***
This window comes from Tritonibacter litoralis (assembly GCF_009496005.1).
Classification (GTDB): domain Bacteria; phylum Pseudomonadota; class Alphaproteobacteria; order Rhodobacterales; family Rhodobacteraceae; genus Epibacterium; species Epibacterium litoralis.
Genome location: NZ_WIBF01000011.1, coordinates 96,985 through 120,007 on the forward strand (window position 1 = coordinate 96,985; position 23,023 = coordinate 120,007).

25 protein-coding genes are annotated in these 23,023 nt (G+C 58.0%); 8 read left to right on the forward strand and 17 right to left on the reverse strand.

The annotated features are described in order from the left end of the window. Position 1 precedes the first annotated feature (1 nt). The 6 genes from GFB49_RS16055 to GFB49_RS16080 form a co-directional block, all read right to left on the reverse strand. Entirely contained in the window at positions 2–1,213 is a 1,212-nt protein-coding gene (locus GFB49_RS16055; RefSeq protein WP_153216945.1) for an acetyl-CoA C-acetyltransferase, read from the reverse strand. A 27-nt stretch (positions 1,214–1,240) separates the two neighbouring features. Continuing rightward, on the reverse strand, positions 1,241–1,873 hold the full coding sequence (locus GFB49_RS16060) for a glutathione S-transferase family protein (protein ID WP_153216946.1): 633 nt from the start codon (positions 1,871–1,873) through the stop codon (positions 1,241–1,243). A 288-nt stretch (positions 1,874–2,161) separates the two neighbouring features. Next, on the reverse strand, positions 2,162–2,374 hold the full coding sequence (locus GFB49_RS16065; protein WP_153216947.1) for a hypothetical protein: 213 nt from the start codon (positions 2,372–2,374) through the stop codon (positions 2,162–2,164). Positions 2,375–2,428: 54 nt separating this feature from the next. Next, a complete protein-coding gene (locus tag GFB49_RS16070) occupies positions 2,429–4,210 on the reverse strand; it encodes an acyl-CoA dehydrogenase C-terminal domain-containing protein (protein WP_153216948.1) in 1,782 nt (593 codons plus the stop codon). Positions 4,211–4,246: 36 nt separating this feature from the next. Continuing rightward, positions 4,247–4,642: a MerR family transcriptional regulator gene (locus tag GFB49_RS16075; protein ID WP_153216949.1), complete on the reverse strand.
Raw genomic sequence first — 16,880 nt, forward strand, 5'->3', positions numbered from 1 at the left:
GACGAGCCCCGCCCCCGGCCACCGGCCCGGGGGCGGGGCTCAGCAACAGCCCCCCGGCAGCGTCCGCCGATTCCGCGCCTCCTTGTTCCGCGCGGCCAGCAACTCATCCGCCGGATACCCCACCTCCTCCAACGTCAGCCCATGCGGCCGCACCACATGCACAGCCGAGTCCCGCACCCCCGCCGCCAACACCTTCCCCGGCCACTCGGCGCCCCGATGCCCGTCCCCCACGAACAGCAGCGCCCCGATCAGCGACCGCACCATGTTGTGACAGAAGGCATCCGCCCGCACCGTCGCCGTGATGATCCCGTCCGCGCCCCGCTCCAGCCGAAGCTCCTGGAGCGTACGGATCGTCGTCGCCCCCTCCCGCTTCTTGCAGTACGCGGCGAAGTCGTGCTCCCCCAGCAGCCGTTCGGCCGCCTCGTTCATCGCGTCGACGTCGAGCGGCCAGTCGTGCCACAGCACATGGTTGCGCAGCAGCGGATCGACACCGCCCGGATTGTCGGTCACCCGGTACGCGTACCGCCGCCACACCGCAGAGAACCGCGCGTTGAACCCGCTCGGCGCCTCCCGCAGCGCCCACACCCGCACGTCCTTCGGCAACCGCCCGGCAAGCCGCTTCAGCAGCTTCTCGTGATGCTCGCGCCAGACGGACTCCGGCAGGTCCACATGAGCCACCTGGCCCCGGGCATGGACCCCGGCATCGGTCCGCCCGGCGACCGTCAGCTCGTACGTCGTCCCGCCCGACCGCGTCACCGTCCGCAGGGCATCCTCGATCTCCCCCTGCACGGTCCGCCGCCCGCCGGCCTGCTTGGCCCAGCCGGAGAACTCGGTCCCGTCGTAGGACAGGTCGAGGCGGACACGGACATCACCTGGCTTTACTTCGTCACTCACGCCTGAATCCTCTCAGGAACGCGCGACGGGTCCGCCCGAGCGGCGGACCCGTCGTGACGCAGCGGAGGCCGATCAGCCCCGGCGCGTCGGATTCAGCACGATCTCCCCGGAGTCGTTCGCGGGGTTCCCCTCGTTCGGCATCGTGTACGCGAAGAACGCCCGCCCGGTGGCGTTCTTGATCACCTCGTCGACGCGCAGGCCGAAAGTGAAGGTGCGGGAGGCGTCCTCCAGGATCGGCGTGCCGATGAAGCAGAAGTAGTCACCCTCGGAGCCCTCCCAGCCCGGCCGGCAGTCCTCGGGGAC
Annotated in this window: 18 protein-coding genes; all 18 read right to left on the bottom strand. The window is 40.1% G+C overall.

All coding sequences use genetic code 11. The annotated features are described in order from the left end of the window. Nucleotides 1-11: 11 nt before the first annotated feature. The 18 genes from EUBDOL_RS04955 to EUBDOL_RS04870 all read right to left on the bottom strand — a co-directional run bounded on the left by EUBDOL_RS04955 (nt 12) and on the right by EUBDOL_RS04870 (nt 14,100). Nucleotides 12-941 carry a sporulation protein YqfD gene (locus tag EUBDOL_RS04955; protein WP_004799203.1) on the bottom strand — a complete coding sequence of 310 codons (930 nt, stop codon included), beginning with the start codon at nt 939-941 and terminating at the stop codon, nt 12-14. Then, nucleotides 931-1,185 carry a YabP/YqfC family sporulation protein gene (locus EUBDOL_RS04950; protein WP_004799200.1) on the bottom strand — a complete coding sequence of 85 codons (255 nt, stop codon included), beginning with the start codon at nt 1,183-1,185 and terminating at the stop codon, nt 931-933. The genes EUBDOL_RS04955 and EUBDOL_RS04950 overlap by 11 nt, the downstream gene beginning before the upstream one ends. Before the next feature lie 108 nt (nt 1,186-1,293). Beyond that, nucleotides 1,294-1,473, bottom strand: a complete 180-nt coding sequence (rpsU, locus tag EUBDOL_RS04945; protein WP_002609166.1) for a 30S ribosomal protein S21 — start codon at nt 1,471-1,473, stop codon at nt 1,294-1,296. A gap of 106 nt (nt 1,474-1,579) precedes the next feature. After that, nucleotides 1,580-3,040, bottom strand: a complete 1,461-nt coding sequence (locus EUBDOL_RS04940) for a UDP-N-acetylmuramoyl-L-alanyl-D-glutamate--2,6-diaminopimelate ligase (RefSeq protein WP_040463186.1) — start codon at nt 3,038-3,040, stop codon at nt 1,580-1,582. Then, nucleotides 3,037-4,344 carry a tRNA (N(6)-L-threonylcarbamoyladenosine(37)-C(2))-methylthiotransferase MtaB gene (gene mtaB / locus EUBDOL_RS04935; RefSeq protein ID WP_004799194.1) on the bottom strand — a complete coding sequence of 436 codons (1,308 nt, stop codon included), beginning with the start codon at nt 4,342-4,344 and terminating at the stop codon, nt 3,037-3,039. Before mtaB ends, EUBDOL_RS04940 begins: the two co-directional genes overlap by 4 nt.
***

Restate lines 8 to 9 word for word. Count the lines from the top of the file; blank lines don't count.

Annotated in this window: 18 protein-coding genes; all 18 read right to left on the bottom strand. The window is 40.1% G+C overall.

All coding sequences use genetic code 11. The annotated features are described in order from the left end of the window. Nucleotides 1-11: 11 nt before the first annotated feature. The 18 genes from EUBDOL_RS04955 to EUBDOL_RS04870 all read right to left on the bottom strand — a co-directional run bounded on the left by EUBDOL_RS04955 (nt 12) and on the right by EUBDOL_RS04870 (nt 14,100). Nucleotides 12-941 carry a sporulation protein YqfD gene (locus tag EUBDOL_RS04955; protein WP_004799203.1) on the bottom strand — a complete coding sequence of 310 codons (930 nt, stop codon included), beginning with the start codon at nt 939-941 and terminating at the stop codon, nt 12-14. Then, nucleotides 931-1,185 carry a YabP/YqfC family sporulation protein gene (locus EUBDOL_RS04950; protein WP_004799200.1) on the bottom strand — a complete coding sequence of 85 codons (255 nt, stop codon included), beginning with the start codon at nt 1,183-1,185 and terminating at the stop codon, nt 931-933. The genes EUBDOL_RS04955 and EUBDOL_RS04950 overlap by 11 nt, the downstream gene beginning before the upstream one ends. Before the next feature lie 108 nt (nt 1,186-1,293). Beyond that, nucleotides 1,294-1,473, bottom strand: a complete 180-nt coding sequence (rpsU, locus tag EUBDOL_RS04945; protein WP_002609166.1) for a 30S ribosomal protein S21 — start codon at nt 1,471-1,473, stop codon at nt 1,294-1,296. A gap of 106 nt (nt 1,474-1,579) precedes the next feature. After that, nucleotides 1,580-3,040, bottom strand: a complete 1,461-nt coding sequence (locus EUBDOL_RS04940) for a UDP-N-acetylmuramoyl-L-alanyl-D-glutamate--2,6-diaminopimelate ligase (RefSeq protein WP_040463186.1) — start codon at nt 3,038-3,040, stop codon at nt 1,580-1,582. Then, nucleotides 3,037-4,344 carry a tRNA (N(6)-L-threonylcarbamoyladenosine(37)-C(2))-methylthiotransferase MtaB gene (gene mtaB / locus EUBDOL_RS04935; RefSeq protein ID WP_004799194.1) on the bottom strand — a complete coding sequence of 436 codons (1,308 nt, stop codon included), beginning with the start codon at nt 4,342-4,344 and terminating at the stop codon, nt 3,037-3,039. Before mtaB ends, EUBDOL_RS04940 begins: the two co-directional genes overlap by 4 nt.